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Music 220B ~ Compositional Algorithms, Psychoacoustics, and Spatial Processing - Winter '08

Final Project ~


See Homework #2 page for details on Cellular Automata rules, and communication between C++ and ChucK. This project uses code in C++ to get information about the Cellular Automata, and ChucK code to seed and update the CA, map readings from the CA onto sound parameters, and analyse sound input to be manipulated by the sound parameters.

~ Program Notes: Seeds (2008), by Michael Berger (4m20s) for Bass Guitar, Disklavier, and Laptops with ChucK

  • Based upon software by Prof. Ge Wang that renders a visual representation of Cellular Automata ("CAlories" ©2008 Ge Wang), and using rules inspired by John Conway's "Game of Life" (1970), Seeds is a live computer mediated improvisation performance construct, more than it is a composed piece of music. The Bassist attempts to accompany / be accompanied by the Disklavier; while the latter is being controlled by automated C.A. software on one laptop, and the former's sound output is manipulating and being manipulated by similar software on a second computer. The Disklavier's controlling computer is to be either completely automated, given 'seeds' by a human performer, or will receive 'seeds' over a network connection from the Bassist's computer. 'Seeds' in this case are inputs that initiate or change the automated rule-based simulation as it is rendered by the software; they inject life into lifelessness, or push the existing life in a new direction. The Bassist's automated simulation receives 'seeds' from the Bass Guitar itself: the greater the volume of the input the more dense the 'seeding' of the cellular automation. This way in which this automation grows and recedes then directly controls the sound-output of the Bass Guitar.
    The complex chain of dependancies that link the performative agents of Seeds together raises several questions about the relationship between these agents, and blurs the lines between live, computer-mediated, and non-live-media performance types. Who are the performers? Whose decisions govern the manifestation of the performance? of the piece?

~ Code:
alternate version without FMsynth:

What each does:

  • -
    • listens to the bass-guitar (input 1)
    • sends seed values to CAlories depending on the attack volume
    • tracks the pitch of note, finds the 8 most prominent partials and sends them to the synth. which is sent through a low pass filter before it outputs to dac.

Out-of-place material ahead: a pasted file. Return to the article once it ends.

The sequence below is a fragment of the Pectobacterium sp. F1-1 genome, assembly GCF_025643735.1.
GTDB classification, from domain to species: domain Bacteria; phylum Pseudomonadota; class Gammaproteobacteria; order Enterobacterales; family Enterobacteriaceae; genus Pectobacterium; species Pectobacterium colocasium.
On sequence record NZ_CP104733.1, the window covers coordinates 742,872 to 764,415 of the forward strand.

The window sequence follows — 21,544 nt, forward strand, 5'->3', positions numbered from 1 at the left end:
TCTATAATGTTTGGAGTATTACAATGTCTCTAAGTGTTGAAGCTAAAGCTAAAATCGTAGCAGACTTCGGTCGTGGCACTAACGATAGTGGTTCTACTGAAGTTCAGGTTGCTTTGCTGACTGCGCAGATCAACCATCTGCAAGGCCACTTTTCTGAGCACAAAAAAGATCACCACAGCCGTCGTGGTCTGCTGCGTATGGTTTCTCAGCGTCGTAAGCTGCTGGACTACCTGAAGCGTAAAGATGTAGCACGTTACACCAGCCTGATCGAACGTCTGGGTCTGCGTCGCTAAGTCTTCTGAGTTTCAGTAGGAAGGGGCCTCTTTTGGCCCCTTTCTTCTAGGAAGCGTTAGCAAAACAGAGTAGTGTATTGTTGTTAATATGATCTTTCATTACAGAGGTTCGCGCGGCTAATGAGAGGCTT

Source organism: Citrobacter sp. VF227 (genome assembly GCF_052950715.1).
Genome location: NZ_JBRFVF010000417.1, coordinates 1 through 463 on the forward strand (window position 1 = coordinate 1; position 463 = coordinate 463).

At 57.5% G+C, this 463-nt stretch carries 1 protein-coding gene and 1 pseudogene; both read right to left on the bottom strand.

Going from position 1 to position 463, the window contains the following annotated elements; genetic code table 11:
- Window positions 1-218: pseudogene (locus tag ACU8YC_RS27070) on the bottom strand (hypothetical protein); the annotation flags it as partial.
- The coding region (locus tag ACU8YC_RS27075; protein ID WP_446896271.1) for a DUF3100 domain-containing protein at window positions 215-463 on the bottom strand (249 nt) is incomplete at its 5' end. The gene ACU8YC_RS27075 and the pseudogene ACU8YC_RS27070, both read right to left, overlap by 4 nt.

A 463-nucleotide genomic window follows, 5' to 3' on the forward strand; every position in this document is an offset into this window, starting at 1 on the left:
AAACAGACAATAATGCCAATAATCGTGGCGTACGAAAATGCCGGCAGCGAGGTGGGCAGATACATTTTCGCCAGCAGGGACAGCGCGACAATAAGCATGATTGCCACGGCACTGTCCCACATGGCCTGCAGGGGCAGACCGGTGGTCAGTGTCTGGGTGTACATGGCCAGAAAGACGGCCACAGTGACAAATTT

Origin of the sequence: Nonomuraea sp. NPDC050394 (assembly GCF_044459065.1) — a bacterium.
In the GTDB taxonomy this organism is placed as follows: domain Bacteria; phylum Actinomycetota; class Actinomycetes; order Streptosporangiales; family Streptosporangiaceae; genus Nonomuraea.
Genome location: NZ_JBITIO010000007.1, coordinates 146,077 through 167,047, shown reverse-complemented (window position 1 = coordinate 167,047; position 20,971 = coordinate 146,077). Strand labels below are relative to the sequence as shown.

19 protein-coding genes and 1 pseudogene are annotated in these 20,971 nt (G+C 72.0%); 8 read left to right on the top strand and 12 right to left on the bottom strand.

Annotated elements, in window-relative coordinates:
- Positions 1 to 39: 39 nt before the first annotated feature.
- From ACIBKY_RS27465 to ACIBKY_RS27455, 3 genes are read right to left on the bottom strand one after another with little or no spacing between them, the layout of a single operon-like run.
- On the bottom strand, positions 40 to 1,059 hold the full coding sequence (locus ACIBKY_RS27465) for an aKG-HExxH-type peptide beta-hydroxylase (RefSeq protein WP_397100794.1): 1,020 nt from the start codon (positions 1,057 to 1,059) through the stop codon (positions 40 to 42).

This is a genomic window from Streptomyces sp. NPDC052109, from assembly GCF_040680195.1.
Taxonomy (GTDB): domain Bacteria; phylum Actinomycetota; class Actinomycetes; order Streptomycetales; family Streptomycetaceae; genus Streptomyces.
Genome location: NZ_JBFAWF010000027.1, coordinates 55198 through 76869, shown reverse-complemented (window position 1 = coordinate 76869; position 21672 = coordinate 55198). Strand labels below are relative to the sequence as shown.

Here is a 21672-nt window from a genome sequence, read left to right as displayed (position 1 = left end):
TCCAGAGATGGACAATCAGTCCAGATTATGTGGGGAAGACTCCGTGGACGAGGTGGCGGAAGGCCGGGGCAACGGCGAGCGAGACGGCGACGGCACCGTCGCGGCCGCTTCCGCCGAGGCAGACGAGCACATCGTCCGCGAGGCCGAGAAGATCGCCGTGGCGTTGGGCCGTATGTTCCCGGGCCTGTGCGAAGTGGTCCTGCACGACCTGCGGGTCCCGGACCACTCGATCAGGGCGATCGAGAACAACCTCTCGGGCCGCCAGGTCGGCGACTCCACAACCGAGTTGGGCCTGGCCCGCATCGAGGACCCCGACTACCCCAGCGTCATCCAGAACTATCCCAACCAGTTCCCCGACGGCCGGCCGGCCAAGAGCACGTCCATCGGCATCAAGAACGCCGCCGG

• listens to CAlories (via OSC)
    • depending on the density of 'live' cells in each of the 8 octants (see Homework #2 page) it controls an FM synth (that is patched to the 8 outputs).
    • sporks four functions:
      • ramp_stuff_synth — slews values for the FM synth
      • thresholder — listens for bass attacks, sends info to CAlories
      • PitchTracking — gets the top 8 spectral components and passes them to the synth
      • updater — sends update messages to CAlories at a set rate
  • (runs on separate computer)-
    • sends midi data to the disklavier based on the density in eighty sectors of the 20x20x20 Cellular Automata
    • counts the duration of the piece (4m20s), in the last 2 minutes the density of disklavier notes slows.
    • sends seeds at random times to CAlories maybe
    • sends random single live cells to CAlories at a set rate
    • sends update messages to CAlories
    • sporks three functions:
      • add — sends random live cells to CAlories
      • seed — sometimes maybe sends random seed values to CAlories
      • updater — sends update messages to CAlories at a set rate

The Journey:

Originally I had planned to use multiple computers and send CAlories messages from one or two central PCs to "play" the computers with a very spactial result. This dissolved quickly due to lack of multiple computers. Then the idea of playing the computer playing the piano began to appeal to me. This idea stuck around for a while (it is still stuck as far as I can tell). I soon arrived at the idea to have the bass guitar control the CAlories program. Originally I was going to have the bass not only control its own CA but also that of the piano. I quickly became too lazy to do this (the disklavier CA is random and automated). The idea to combine this with the piano was a relatively recent addition, but it fits well with things.
The bass sound was a tricky matter. Initially I wanted to granulate the bass sound and have the grains shift as the CA evolved. As alien as this sound was, it was still too similar to the bass' inherent sound. I decided to track the bass frequencies and feed them into a synthesizer.
This is how Seeds remains today. A player playing digital sounds, a computer playing analogue sounds.